New Overnight Developments Abroad: Concern Over European Banks

July 29, 2009

Chinese stocks, down 5.3%, posted their sharpest daily drop in eight months.  Elsewhere in the Pacific Rim, equities fell by 2.4% in Hong Kong, 1.3% in Indonesia, 1.1% in Vietnam, 0.7% in Malaysia where Bank Negara is expected to leave the benchmark interest rate at 2%, 2.1% in Pakistan, 0.9% in New Zealand, and 0.6% in Australia.  The Japanese Nikkei firmed 0.3%, however, and in Europe, the German Dax (+1.5%), Paris Cac (+1.3%) and British Ftse (+0.8%) have also risen.

The dollar is unchanged against the euro but higher otherwise, with gains of 0.8% against the Aussie dollar, 0.3% versus the Canadian dollar, 0.2% against sterling and the kiwi, and 0.1% against the yen and Swissy.

The yield on 10-year JGBs fell as low as 1.365% but is now at 1.38%, off 1 basis point on balance.  Most other sovereign debt yields are lower, too, as risk aversion returns.

Oil slumped 2.3% to $65.66 per barrel, 8.2% below its June 29th close.  Gold eased 0.4% to $937.90 per ounce.

Japanese retail sales were weaker than expected in June, sliding 0.3% from May and posting a tenth consecutive on-year decline (minus 3.0%).  Large-store sales fell 6.7% between June 2008 and June 2009 and also between 2Q08 and 2Q09.

The Shoko Chukin index of small business sentiment in Japan improved for a fifth straight month to 41.1 in July from 38.0 in June.  the index averaged 34.3 in 2Q and 26.7 in 1Q and had its lowest reading of 24.8 in January.

The prestigious IFO Institute warned that restrictive bank lending may hinder recovery in Germany.

Six German states reported lower-than-expected July CPI data.  In three states, consumer prices fell monthly, and such were unchanged in the other states.  Compared to July 2008, the CPI fell by 0.9% in Hesse, 0.7% in in North Rhine Westphalia, 0.2% in Bavaria and 0.6% in the other three states.  The ECB has predicted that negative on-year inflation will be temporary and said that such is already factored into monetary policy.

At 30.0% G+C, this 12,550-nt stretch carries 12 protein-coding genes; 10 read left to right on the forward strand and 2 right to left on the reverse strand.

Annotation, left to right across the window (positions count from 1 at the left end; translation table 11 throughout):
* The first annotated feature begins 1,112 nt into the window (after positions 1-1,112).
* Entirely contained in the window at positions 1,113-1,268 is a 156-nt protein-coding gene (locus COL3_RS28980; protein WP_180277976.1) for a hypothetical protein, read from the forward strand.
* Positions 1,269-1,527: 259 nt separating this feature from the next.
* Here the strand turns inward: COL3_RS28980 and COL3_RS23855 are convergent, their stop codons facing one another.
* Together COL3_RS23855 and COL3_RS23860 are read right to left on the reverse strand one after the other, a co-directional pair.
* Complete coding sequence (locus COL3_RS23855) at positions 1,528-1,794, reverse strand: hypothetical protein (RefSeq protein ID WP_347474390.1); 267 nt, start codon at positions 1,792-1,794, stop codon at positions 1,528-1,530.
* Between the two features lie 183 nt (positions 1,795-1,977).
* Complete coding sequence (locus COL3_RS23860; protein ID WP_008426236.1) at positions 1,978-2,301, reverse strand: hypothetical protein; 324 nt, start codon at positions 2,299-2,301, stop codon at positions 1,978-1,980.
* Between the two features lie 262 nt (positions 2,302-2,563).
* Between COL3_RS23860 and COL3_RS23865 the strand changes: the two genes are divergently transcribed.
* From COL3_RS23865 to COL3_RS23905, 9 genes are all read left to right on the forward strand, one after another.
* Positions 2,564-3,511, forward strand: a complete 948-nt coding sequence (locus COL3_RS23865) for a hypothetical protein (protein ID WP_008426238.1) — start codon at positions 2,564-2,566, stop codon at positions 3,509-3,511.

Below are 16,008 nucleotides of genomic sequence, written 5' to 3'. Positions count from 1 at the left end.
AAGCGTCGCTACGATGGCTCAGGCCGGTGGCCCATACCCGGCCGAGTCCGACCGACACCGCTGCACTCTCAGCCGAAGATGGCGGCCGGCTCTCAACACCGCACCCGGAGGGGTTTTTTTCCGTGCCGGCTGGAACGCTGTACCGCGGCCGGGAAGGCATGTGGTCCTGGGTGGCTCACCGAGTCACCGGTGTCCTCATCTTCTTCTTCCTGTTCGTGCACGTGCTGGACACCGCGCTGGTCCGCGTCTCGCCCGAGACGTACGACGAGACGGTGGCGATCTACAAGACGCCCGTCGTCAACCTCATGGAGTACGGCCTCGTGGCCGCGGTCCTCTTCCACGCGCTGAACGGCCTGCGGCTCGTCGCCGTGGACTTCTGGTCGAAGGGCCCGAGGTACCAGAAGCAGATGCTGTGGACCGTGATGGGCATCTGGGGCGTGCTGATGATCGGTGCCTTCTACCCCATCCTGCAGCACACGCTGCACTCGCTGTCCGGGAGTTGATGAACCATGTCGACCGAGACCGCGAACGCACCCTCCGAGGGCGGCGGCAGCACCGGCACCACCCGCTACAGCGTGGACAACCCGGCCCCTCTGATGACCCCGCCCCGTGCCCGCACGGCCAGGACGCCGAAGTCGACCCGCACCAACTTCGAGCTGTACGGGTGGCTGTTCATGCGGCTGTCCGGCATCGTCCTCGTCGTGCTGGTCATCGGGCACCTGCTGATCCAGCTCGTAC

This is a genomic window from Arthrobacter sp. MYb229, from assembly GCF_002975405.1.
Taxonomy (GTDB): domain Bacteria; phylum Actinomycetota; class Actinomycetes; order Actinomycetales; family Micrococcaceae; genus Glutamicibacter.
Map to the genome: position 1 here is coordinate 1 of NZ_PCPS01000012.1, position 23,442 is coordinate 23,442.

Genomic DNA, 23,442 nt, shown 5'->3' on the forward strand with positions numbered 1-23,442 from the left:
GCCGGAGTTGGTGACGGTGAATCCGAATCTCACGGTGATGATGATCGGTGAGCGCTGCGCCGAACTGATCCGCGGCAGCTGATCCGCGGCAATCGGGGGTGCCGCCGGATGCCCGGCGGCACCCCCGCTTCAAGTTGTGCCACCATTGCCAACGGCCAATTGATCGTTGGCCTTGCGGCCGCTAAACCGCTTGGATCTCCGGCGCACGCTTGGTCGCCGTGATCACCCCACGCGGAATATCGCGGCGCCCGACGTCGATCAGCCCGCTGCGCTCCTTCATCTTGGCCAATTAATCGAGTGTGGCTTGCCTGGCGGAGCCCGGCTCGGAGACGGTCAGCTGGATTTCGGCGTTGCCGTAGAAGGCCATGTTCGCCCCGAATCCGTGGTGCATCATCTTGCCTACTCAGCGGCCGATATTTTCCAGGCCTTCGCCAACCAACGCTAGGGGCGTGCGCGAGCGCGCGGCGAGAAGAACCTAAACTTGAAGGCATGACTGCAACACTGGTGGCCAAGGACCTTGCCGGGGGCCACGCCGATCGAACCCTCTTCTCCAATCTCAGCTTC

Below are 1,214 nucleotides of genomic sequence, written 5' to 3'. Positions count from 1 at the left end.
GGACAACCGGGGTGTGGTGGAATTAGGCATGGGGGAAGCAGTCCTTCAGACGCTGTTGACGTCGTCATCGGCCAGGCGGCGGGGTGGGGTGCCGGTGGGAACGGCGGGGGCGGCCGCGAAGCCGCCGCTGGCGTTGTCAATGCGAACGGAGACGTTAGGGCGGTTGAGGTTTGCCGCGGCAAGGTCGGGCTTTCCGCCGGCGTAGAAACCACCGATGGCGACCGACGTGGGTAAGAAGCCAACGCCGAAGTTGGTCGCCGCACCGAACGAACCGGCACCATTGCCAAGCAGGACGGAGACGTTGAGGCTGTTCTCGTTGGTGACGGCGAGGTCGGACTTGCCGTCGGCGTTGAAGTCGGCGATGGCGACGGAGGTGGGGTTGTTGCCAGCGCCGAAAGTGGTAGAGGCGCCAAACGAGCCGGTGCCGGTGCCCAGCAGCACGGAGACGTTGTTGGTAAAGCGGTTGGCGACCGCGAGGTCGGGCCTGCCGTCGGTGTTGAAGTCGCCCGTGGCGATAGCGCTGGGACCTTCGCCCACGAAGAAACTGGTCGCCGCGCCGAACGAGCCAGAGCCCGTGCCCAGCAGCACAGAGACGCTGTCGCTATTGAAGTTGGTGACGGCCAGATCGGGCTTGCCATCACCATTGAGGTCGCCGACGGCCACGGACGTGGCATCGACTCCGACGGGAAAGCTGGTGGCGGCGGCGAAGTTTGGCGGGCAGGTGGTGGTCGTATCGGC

Italian business sentiment rose to an 8-month and higher-than-expected 71.7 reading in July from 69.8 in June.

French producer prices increased 0.6% in June, reflecting higher energy costs, but fell 8.7% from a year earlier.

Spanish retail sales climbed 2.4% in June, trimming the 12-month drop to 3.0% from 8.1% in May.

The Bank of England released mixed data.  While 47.6K mortgage applications in June were 7.7% greater than the May total and at a 14-month high, net lending to consumers sank to a lower-than-assumed Gbp 414 million, which was the lowest level since at least 1993.  Consumer credit went up merely Gbp 71 million.  On-year growth in M4 for June was revised downward to 13.8% and was less than the 16.3% pace in the year to May.

In Eastern Europea, producer prices in Hungary dipped 0.1% in June but rose 6.6% on year, more than their 6.2% advance in the year to May.  Economic sentiment in Slovakia improved to 70.2 in July from 67.6 in June.  Poland’s central bank meets today to decide monetary policy.

New Zealand business sentiment shot up to a 7-year high of 18.7% in July from 5.5% in June.  But building permits were 9.5% lower in June than a year before, the first on-year drop in 3 months.

Officials in China and the United States promised to sustain stimulus to ensure recovery.

U.S. data releases today include durable goods orders and the Fed’s Beige Book.  Central banks in Poland and Malaysia are scheduled to make interest rate announcements and are likely to leave policy unchanged.

Copyright Larry Greenberg 2009.  All rights reserved.  No secondary distribution without express permission.


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